Your workplace drug policy and procedures will need to document what behaviors will constitute reasonable cause for testing for marijuana use, intoxication, and/or impairment on the job, as well as procedures for testing and, if needed, worker discipline.
Adjust Your Workplace Drug Testing Procedures
If your workplace drug policy changes to prohibit intoxication and/or impairment on the job for marijuana instead of simply using marijuana, you will most likely need to change your drug testing procedure. (Learn more in "Medical Marijuana Use and Concerns in the Workplace".)
For example, certain tests (e.g., urine drug tests) detect the presence of THC metabolites. THC metabolites indicate that the person has used marijuana, but not that they are currently intoxicated or impaired. Blood and saliva tests are more accurate when it comes to detecting intoxication or impairment due to marijuana use.
Keep Your Employees Informed of Changes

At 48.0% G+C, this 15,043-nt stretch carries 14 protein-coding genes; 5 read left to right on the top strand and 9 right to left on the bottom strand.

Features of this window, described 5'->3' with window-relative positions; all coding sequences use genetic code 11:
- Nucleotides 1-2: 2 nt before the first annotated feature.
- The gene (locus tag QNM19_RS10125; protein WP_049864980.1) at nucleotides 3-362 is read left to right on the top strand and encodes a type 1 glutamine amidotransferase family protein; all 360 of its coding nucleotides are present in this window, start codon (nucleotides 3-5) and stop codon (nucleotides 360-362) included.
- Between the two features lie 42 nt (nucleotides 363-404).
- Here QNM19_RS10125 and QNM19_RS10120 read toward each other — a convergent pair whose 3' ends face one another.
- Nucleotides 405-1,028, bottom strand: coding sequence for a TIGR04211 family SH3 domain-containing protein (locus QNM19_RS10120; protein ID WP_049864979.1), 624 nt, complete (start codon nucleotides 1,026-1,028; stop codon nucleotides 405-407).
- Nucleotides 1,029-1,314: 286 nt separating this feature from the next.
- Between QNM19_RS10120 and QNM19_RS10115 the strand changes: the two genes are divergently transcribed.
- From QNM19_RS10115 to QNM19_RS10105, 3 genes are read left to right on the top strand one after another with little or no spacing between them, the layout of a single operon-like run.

As with any change in workplace policies and procedures it’s your responsibility as an employer to keep your employees informed. This will require making the time and resources available for formal training sessions. It is a best practice to document that the training took place and have the individual employees sign off that they have received the training and understand the new policy and procedure.
Marijuana Laws Will Continue to Be a Workplace Issue
As time goes on, marijuana laws are expected to keep changing. More states are expected to change their marijuana laws. Canada is expected to follow up decriminalizing medical marijuana with the decriminalization of recreational marijuana use. (Learn more in "Top Twitter Feeds to Follow to Stay on Top of Marijuana Laws".)
For the employer, workplace safety remains of paramount importance, even as the legal landscape around marijuana use continues to evolve. The most effective way to protect worker safety is to stay informed of changes in the law and actively manage your workplace drug policies and procedures.